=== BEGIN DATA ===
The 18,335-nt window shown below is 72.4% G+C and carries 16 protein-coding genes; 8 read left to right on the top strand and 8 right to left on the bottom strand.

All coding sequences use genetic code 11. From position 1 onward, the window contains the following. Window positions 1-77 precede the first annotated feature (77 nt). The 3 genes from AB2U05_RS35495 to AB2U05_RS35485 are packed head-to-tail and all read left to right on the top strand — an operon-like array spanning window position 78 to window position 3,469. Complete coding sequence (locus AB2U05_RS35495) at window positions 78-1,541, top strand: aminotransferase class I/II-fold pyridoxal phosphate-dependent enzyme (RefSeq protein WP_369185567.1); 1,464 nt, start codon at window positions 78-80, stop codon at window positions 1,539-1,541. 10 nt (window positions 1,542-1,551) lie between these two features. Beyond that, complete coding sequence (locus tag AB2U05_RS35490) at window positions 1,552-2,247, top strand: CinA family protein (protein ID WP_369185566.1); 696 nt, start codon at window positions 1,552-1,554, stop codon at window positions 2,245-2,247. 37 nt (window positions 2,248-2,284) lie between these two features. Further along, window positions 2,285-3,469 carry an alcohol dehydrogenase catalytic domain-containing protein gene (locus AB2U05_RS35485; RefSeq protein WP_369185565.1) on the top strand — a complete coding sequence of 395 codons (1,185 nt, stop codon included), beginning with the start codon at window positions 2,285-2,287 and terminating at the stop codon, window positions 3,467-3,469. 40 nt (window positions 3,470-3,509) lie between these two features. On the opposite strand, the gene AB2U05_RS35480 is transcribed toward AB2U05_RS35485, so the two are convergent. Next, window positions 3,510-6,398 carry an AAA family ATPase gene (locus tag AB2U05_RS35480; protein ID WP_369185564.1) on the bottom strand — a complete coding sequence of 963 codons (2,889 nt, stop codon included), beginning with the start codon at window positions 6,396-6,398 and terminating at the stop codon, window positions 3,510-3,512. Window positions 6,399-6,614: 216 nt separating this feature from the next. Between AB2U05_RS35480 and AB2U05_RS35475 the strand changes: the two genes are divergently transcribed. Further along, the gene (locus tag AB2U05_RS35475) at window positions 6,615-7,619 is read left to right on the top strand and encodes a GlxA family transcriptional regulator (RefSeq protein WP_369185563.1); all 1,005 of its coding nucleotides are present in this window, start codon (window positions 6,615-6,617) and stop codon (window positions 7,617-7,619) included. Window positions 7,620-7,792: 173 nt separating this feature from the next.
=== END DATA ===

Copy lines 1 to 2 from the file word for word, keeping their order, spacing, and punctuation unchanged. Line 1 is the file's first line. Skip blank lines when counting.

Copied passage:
The 18,335-nt window shown below is 72.4% G+C and carries 16 protein-coding genes; 8 read left to right on the top strand and 8 right to left on the bottom strand.

All coding sequences use genetic code 11. From position 1 onward, the window contains the following. Window positions 1-77 precede the first annotated feature (77 nt). The 3 genes from AB2U05_RS35495 to AB2U05_RS35485 are packed head-to-tail and all read left to right on the top strand — an operon-like array spanning window position 78 to window position 3,469. Complete coding sequence (locus AB2U05_RS35495) at window positions 78-1,541, top strand: aminotransferase class I/II-fold pyridoxal phosphate-dependent enzyme (RefSeq protein WP_369185567.1); 1,464 nt, start codon at window positions 78-80, stop codon at window positions 1,539-1,541. 10 nt (window positions 1,542-1,551) lie between these two features. Beyond that, complete coding sequence (locus tag AB2U05_RS35490) at window positions 1,552-2,247, top strand: CinA family protein (protein ID WP_369185566.1); 696 nt, start codon at window positions 1,552-1,554, stop codon at window positions 2,245-2,247. 37 nt (window positions 2,248-2,284) lie between these two features. Further along, window positions 2,285-3,469 carry an alcohol dehydrogenase catalytic domain-containing protein gene (locus AB2U05_RS35485; RefSeq protein WP_369185565.1) on the top strand — a complete coding sequence of 395 codons (1,185 nt, stop codon included), beginning with the start codon at window positions 2,285-2,287 and terminating at the stop codon, window positions 3,467-3,469. 40 nt (window positions 3,470-3,509) lie between these two features. On the opposite strand, the gene AB2U05_RS35480 is transcribed toward AB2U05_RS35485, so the two are convergent. Next, window positions 3,510-6,398 carry an AAA family ATPase gene (locus tag AB2U05_RS35480; protein ID WP_369185564.1) on the bottom strand — a complete coding sequence of 963 codons (2,889 nt, stop codon included), beginning with the start codon at window positions 6,396-6,398 and terminating at the stop codon, window positions 3,510-3,512. Window positions 6,399-6,614: 216 nt separating this feature from the next. Between AB2U05_RS35480 and AB2U05_RS35475 the strand changes: the two genes are divergently transcribed. Further along, the gene (locus tag AB2U05_RS35475) at window positions 6,615-7,619 is read left to right on the top strand and encodes a GlxA family transcriptional regulator (RefSeq protein WP_369185563.1); all 1,005 of its coding nucleotides are present in this window, start codon (window positions 6,615-6,617) and stop codon (window positions 7,617-7,619) included. Window positions 7,620-7,792: 173 nt separating this feature from the next.